The Ridgeline can be controversial because a lot of hardcore truck fans don’t think Honda’s entry really is a truck. They’re wrong. For lighter-duty needs, it can be exactly the right truck for the job.
While everything else in the midsize segment is body-on-frame, the Ridgeline is a unibody. Its full-time AWD system primarily powers the front wheels, sending up to 70 per cent of torque to the rear as needed and then dividing it between the left and right tires for better handling (and surprisingly decent off-road ability). It’s powered by a 3.5L V6 making 280 horsepower and 262 lb-ft of torque, and which shuts off cylinders for better fuel efficiency when full power isn’t needed. A six-speed automatic transmission rounds it out.
Towing capacity is 5,000 lbs, the lowest among our finalists, but payload is around the middle at 1,572 lbs. A huge bonus with the Ridgeline is its useful storage configuration. It has a huge centre console and folding rear seats with legs that let you slide cargo under them. Its composite bed is dent- and rust-resistant, and hidden under it is a 207L locking box with drain plugs, so you can use it as a cooler – and on the upper trims, there are speakers behind the bed sides for your tailgate party. Speaking of tailgates, the Ridgeline’s is dual-action, dropping down conventionally, or opening sideways like a door, so you don’t have to reach across it to access your cargo.
An all-new model for 2020, the Gladiator is not just a Jeep Wrangler with a box in the back; it rides on a unique frame and with a different rear suspension. It’s powered by a 3.6L V6 making 285 horsepower and 260 lb-ft of torque, with idle-stop, and with a six-speed manual or eight-speed automatic. A 3.0L V6 diesel will be added for next year, but not in time for us to test and evaluate it for this year’s awards.
The Gladiator comes in three trim levels, all with standard 4WD, and as with the Wrangler, one of them is the hardcore Rubicon off-roader. It includes front and rear locking differentials, electronically disconnecting front sway bar, limited-slip differential, Fox monotube shocks, rock rails, and 4.10:1 low-gear ratio.
It comes only as a Crew Cab with five-foot bed, so there aren’t as many configurations as some our other finalists. Maximum towing capacity comes in just under the Colorado at 7,650 lbs, and its 1,650-lb payload is second only to the Ranger. It’ll do the work, but the Gladiator primarily functions as a lifestyle truck. As with the Wrangler, the doors come off, the windshield folds down, and it can shed its roof, with soft top or hardtop options – and once you’re at your campsite, the audio options include a removable wireless speaker.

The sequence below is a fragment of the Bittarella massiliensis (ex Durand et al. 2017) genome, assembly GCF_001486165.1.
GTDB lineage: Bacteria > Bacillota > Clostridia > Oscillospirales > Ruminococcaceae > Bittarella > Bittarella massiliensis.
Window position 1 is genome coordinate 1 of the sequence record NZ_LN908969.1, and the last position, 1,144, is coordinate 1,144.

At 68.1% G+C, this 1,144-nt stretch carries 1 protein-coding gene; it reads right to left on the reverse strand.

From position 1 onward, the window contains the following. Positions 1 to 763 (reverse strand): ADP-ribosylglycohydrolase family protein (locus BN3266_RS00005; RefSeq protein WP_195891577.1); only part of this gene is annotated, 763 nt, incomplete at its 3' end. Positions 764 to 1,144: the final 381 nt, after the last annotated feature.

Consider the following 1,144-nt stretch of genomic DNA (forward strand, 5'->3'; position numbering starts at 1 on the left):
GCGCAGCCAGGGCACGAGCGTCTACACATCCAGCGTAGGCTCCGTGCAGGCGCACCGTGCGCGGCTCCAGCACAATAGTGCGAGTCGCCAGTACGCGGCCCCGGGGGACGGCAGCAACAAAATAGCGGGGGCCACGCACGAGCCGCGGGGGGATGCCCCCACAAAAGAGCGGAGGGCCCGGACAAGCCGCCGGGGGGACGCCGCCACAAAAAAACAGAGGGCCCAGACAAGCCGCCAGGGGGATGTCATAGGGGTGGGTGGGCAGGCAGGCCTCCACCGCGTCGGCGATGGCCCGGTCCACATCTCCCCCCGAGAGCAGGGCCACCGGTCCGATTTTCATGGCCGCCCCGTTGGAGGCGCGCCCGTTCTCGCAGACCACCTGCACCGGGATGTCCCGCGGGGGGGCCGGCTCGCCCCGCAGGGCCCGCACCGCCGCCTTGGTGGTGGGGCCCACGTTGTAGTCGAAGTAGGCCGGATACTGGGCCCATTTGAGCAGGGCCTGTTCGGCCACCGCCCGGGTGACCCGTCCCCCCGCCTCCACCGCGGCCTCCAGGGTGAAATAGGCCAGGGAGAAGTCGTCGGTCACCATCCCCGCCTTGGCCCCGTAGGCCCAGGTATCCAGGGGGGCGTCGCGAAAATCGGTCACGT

By far and away, the Tacoma is the bestselling midsize truck in Canada. It moves into 2020 with a few upgrades to its features list, adding a larger touchscreen, more connectivity, a power seat and new grille design to some of the trim levels.
It comes in Access Cab, in 2WD and 4WD, and in Double Cab with 4WD only. For 2020, the 2.7L four-cylinder engine has been dropped. All Tacomas are now powered by a 3.5L V6 that makes 278 horsepower and 265 lb-ft of torque, with six-speed manual or six-speed automatic transmission. Towing capacity tops out at 6,500 lbs, and payload at 1,500 lbs.
Midsize trucks are better suited for tight trails than full-size models are, and Toyota gets fans away from the pavement with a TRD Off-Road Package. The ultimate step up from that is the TRD Pro, a pricey package that includes locking rear differential, four-corner Fox internal bypass shocks, remote reservoir suspension kit, and a snorkel-style intake that pulls in fresh air at roof height, to avoid sucking in dust on dirt roads.
The seats are close to the floor, which may be uncomfortable for some drivers, but the Tacoma’s cabin includes straightforward styling, intuitive controls, and storage bins hidden under the rear seats. All trim levels include adaptive cruise control, emergency braking with pedestrian detection, lane departure warning, and automatic high-beam headlamps.